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Common video and shot types

An overview of the general video types and shots used most commonly in film production.
Close-up of hands holding a black DSLR camera outdoors.

When it is time to go out and film your video content, it is useful to have an understanding of how to frame your shots and to know the general terminology used by professionals.

There are two big benefits to this:

  1. The first is to clearly articulate what you’re looking for during the storyboarding process and when you’re collaborating with other people so everyone’s speaking the same language.
  2. The second is to save you time during filming, as going into the filming process with a set list of shots will take the guesswork out of your shoot. The alternative would be wasting time taking numerous different shot types to find the perfect framing.

The following are the most common video and shot types used in film production, with their corresponding shorthand in brackets.

Video Types

Piece to Camera (PTC)

An example of a presenter speaking directly to camera, also known as a Piece to Camera shot. The presenter talks directly to the camera, as if they are talking directly to the viewer. This style usually features only one person talking and is often used to convey information.


An example of someone being interviewed for an interview style video shoot. In an interview, one speaker talks to one or more other people, however it can typically be one-on-one. A common format would be one person (the interviewer) asking the other person questions (the interviewee).

Vox Pop

An example of someone being interviewed on the street for a VOX pop video. Vox pop is short for the Latin phrase ‘vox populi’ which translates to ‘voice of the people’. In these ‘on the street’ style interviews a presenter or cameraperson asks people for their opinion on a subject. Generally, you wouldn’t invite who you were going to talk to but would randomly stop people on the street to get their opinions. Bearing in mind, you would usually need to get permission from the people being interviewed to include their likeness in your video.

Main Shot Types

Wide Shot (WS)

An example of a wide shot. This shows the whole of a scene and can be a good way to introduce a new location or start a new part of your narrative.

Group Shot (GS)

An example of a group shot. This will show a full group of people. This can help the viewer understand each person’s relative position to each other.

2 Shot (2-S)

An example of a three person group shot. This type of Group Shot shows a specific amount of people and where they are in the space in relation to each other. This could also be a ‘3 Shot’ or a ‘4 Shot’, depending on the number of people.

Long Shot (LS)

An example of a long shot. A Long Shot can be of one or more people and shows them from ‘head to toe’. Framing out someone’s head or feet can look strange, so try getting their full body in shot.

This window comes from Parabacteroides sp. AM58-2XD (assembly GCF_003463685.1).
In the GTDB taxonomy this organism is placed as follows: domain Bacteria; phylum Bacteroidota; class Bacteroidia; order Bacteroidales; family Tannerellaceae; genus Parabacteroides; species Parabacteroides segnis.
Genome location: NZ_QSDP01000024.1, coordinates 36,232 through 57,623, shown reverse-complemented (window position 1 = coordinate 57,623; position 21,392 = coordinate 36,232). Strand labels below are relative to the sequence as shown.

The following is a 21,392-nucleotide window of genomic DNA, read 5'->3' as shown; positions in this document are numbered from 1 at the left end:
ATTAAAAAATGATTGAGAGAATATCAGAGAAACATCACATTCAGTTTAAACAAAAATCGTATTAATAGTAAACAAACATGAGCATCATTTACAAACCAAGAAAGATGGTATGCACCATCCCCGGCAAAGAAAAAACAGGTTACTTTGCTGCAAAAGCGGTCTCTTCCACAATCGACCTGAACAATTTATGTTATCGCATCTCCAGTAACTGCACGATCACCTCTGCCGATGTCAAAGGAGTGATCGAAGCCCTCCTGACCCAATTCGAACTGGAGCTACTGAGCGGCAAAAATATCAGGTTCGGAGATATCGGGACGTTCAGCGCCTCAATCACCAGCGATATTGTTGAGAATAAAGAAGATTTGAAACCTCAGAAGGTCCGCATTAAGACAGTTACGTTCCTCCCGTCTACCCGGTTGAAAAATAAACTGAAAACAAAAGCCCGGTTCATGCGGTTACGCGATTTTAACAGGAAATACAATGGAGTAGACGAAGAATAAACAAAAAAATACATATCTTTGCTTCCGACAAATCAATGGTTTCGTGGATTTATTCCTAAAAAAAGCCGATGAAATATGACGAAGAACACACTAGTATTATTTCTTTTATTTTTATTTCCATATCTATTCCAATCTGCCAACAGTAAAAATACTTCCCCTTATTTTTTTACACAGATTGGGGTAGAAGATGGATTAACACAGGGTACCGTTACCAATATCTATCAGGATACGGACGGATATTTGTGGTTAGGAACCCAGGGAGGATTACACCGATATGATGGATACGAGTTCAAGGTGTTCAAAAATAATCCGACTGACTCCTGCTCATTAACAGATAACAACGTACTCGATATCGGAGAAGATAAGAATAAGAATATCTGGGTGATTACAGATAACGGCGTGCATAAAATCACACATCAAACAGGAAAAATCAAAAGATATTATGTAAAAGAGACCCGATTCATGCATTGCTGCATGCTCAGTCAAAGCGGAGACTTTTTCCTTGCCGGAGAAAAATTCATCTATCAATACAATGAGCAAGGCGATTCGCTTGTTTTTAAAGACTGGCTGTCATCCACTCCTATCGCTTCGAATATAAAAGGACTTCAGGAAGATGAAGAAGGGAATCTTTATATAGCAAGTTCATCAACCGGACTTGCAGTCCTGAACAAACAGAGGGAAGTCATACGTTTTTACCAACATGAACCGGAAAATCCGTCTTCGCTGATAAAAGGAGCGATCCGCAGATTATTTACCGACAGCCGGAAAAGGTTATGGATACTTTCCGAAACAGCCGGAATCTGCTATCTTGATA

Mid Shot (MS)

An example of a mid body shot. This is a shot of a person from the waist up. This will show some of the person’s surroundings to give context to where they are and is a good way to introduce someone to the viewer.

Medium Close-Up (MCU)

An example of a medium close-up shot. Similar to a Mid Shot, a Medium Close-Up has just a person’s head and shoulders. This is used very often on the news or in a documentary when someone is talking as it seems ‘life-size’ when shown on TV and can help the viewer to relate to someone.

As a general rule, place the bridge of the person’s nose about two-thirds of the way up the frame to give your subject what is known as ‘headroom’. If the person is looking out of the frame (i.e. not looking directly at the camera), leave space in front of them and try to position the bridge of the nose around the middle of the frame horizontally.

Close-Up (CU)

An example of a close-up shot. This frames someone’s full face, so it can show the viewer the subject’s full emotional reaction to a topic.

Big Close-Up (BCU)

An example of a big close-up shot. Not that commonly used, this shot focuses tightly on someone’s face or reaction.

Other Shot Types

Cut Away (C/A)

An example of a cut away shot. This would be where you Cut Away from your subject (for example, a person) to a different angle or piece of footage. This can often continue with the same audio track of the person speaking from your last shot. For example, you could Cut Away to a Close Up of an object the person is holding, or to footage of what the person is talking about. If you are interviewing someone about deforestation for example, you might Cut Away to stock footage of trees being cut down in the rainforest.

Over the Shoulder (O/S)

An example of an over the shoulder shot. This is where you are showing the action ‘over someone’s shoulder’, so if you have two people talking to each other across a table, you might show one person’s perspective of the other person by framing them in a similar position to the person asking the questions, sometimes including their shoulder and the back of their head.

All images licenced under © University of Edinburgh, 2022, CC BY-SA 4.0.

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